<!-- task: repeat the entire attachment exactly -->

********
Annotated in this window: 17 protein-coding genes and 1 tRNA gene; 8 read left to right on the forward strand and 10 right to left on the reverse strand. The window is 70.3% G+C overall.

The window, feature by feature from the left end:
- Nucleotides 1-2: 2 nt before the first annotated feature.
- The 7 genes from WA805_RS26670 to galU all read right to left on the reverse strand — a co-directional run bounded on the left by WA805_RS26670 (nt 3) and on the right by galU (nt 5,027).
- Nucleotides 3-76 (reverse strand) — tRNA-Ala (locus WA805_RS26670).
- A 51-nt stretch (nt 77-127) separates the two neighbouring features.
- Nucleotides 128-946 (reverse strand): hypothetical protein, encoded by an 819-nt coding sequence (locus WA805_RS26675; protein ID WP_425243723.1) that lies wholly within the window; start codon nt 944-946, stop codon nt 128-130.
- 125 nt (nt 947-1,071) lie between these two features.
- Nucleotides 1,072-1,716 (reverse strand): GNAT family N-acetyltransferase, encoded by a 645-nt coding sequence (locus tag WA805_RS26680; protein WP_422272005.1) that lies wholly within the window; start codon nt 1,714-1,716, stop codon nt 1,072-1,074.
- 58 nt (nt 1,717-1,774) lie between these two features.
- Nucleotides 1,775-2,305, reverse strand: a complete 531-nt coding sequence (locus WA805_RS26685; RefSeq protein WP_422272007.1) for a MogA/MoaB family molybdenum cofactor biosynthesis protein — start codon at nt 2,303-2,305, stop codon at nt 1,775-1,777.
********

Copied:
Annotated in this window: 17 protein-coding genes and 1 tRNA gene; 8 read left to right on the forward strand and 10 right to left on the reverse strand. The window is 70.3% G+C overall.

The window, feature by feature from the left end:
- Nucleotides 1-2: 2 nt before the first annotated feature.
- The 7 genes from WA805_RS26670 to galU all read right to left on the reverse strand — a co-directional run bounded on the left by WA805_RS26670 (nt 3) and on the right by galU (nt 5,027).
- Nucleotides 3-76 (reverse strand) — tRNA-Ala (locus WA805_RS26670).
- A 51-nt stretch (nt 77-127) separates the two neighbouring features.
- Nucleotides 128-946 (reverse strand): hypothetical protein, encoded by an 819-nt coding sequence (locus WA805_RS26675; protein ID WP_425243723.1) that lies wholly within the window; start codon nt 944-946, stop codon nt 128-130.
- 125 nt (nt 947-1,071) lie between these two features.
- Nucleotides 1,072-1,716 (reverse strand): GNAT family N-acetyltransferase, encoded by a 645-nt coding sequence (locus tag WA805_RS26680; protein WP_422272005.1) that lies wholly within the window; start codon nt 1,714-1,716, stop codon nt 1,072-1,074.
- 58 nt (nt 1,717-1,774) lie between these two features.
- Nucleotides 1,775-2,305, reverse strand: a complete 531-nt coding sequence (locus WA805_RS26685; RefSeq protein WP_422272007.1) for a MogA/MoaB family molybdenum cofactor biosynthesis protein — start codon at nt 2,303-2,305, stop codon at nt 1,775-1,777.